Syrians Turn Out For Scattered Protests Against Regime

About 200 people showed up in Damascus Tuesday to protest the Syrian regime. Mike Giglio reports why the small but determined unrest is a big deal.

Tuesday afternoon in Damascus, “Ahmad”—a prominent Syrian activist who requested a pseudonym for fear of reprisal from his country’s authoritarian regime—sat in a café, waiting for his phone to ring.

A Tuesday protest had been scheduled by an anonymous Facebook page with more than 40,000 fans. But Ahmad and other well-connected Syrian activists had no idea who was behind the call, or whether the page’s administrators or the bulk of its supporters were even based inside the country. And with Syria’s infamous Muhabarat—or secret police—instilling as much fear as ever among the local population, it seemed unlikely that anyone would turn out to agitate for political and civil rights (which are abysmal in Syria, according to the U.S.-based advocacy group Freedom House). After all, during a similar call last month, no one took to the streets.

At about 1 p.m., however, Ahmad received a call from a friend, who advised him to head to Damascus’s historic Hamidia Street. He arrived to see about 200 people, mostly young men, gathering in a throng. According to Ahmad and a YouTube video of the scene, protesters shouted “Allah, Syria, freedom and peaceful”—along with “Where are you, Syrian people?”

The group marched to nearby Harika Square. Shortly thereafter, Ahmad and others said, busloads of secret police arrived, where they beat protesters and quickly dispersed the demonstration. “In a few seconds it happened,” Ahmad said. “They got out of the bus, and they started beating everyone. They started pushing people and dispersing them. In a few minutes the whole thing was over.”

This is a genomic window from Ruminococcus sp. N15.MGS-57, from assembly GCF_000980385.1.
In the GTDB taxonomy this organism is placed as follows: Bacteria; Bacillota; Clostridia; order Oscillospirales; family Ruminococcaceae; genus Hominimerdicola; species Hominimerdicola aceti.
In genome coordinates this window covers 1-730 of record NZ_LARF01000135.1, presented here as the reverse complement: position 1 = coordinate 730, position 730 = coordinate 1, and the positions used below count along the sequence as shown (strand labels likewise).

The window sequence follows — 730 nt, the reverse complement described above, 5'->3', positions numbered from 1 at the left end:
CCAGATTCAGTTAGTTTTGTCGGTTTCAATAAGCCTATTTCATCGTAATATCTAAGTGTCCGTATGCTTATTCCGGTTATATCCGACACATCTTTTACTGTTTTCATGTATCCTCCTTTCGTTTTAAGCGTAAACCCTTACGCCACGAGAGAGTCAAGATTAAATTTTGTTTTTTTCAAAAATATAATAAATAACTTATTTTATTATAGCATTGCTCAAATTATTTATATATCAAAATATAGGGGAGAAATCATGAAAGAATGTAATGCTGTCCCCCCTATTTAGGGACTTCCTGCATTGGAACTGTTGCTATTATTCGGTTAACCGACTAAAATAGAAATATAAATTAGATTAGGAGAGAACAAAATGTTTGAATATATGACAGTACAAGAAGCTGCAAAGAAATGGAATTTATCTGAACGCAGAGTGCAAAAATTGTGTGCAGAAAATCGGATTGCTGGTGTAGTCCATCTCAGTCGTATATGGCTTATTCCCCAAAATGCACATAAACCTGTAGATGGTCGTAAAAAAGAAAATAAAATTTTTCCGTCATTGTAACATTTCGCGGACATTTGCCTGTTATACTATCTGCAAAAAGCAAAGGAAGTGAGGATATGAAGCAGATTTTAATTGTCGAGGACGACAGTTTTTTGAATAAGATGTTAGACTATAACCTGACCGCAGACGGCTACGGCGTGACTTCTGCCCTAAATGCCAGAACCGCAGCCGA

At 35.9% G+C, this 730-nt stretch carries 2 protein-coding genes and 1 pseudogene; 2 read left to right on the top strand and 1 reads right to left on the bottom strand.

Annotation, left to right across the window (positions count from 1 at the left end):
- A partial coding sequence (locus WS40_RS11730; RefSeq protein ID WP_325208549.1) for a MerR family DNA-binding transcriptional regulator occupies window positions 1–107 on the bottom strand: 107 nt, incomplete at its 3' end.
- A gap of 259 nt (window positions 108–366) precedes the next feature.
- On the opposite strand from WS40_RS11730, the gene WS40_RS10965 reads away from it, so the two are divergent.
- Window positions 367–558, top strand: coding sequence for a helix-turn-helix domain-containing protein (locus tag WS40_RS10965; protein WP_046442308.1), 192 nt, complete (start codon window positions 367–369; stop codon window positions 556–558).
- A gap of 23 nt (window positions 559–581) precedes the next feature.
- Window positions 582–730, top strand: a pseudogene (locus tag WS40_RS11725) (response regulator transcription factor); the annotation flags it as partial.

Though the demonstration was small and short-lived, it gave some Syrians hope that things were beginning to change. “It’s the first in decades,” said another prominent activist. “We never could walk in streets and shout for freedom.”

“In Syria it’s a big deal,” added a well-known Syrian cyberactivist who goes by the pseudonym Malath Aumran. “It never happens in this way. People organized the protest, and went to the street. No one in Syria raises his voice to say, ‘We are against this regime, we need freedom.’” It’s rumored that people might protest Tuesday night. And another, more sophisticated demonstration in support of the country’s political prisoners has been scheduled for Wednesday, and publicly endorsed by leading activists, intellectuals, and family members of the imprisoned.

Mike Giglio is a reporter at Newsweek.